May 23, 2009

High Society (1956)

High Society is a 1956 remake of the better known 1940 classic The Philadelphia Story. For those who are not familiar with the storyline, the drama revolves around the imminent wedding of a wealthy socialite to what would be her second husband. To complicate matters, her first husband (now her ex) lives practically next-door and is trying to win her heart back. Oh, and to add to the chaos, a tabloid magazine has blackmailed the family into letting them send two journalists to cover the wedding (since it's the social event of the year) in exchange for not printing pictures of the girl's playboy father's most recent scandalous pursuits.

Instead of Philadelphia, it's set in Newport, RI. Instead of Katherine Hepburn, you get Grace Kelly. Instead of Cary Grant, you get Bing Crosby. And instead of Jimmy Stewart, you're stuck with Frank Sinatra. But despite the impressive cast, I still felt that it fell short of the spiritedness and charm of the original film.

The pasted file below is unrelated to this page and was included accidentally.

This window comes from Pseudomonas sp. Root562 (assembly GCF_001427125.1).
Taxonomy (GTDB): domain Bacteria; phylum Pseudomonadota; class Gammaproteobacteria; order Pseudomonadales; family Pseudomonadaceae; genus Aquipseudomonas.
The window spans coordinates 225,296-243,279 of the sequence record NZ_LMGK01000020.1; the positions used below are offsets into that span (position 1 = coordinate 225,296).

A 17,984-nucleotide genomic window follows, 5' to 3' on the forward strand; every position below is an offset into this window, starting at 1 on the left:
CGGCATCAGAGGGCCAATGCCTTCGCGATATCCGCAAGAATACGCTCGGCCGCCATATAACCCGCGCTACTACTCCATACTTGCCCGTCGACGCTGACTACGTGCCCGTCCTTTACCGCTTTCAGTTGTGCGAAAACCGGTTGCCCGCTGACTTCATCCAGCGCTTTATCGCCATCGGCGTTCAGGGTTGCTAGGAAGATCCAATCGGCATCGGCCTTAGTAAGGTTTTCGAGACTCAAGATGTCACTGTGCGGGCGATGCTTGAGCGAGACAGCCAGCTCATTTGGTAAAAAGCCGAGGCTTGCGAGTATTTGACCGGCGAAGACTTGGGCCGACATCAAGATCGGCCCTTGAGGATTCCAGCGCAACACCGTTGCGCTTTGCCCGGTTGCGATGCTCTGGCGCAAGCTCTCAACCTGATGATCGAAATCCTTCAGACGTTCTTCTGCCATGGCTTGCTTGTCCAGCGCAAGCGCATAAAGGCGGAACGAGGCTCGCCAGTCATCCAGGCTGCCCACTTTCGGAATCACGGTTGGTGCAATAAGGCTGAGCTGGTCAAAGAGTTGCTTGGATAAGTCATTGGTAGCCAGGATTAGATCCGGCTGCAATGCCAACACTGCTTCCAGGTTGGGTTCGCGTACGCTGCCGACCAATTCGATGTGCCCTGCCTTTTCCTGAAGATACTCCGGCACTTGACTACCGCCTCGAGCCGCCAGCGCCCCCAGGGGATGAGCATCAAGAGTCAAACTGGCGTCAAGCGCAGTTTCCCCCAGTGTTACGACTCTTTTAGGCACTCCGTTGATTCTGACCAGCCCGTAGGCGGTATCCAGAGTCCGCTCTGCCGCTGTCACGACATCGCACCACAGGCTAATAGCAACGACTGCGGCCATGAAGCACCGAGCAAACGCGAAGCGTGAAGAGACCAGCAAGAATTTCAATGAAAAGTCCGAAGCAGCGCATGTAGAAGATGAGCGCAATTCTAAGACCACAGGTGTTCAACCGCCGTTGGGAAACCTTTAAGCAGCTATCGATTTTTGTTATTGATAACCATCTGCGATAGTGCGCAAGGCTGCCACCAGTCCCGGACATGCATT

The only thing that I can firmly say was better was the production design. Of course, this one is in brilliant technicolor (which is always nice!) and all sets and costumes are much more elaborate and stylish.

Here's a peek inside their Newport mansions:


I really love the settee with the scrolled arms in the image below (right side):

And the walls of this room look like they were handpainted. Also, notice the chair in the foreground to the right. I remember seeing these vintage types of chairs featured on a couple of design blogs, such as here and the lovely Courtney actually also mentioned High Society in her post here.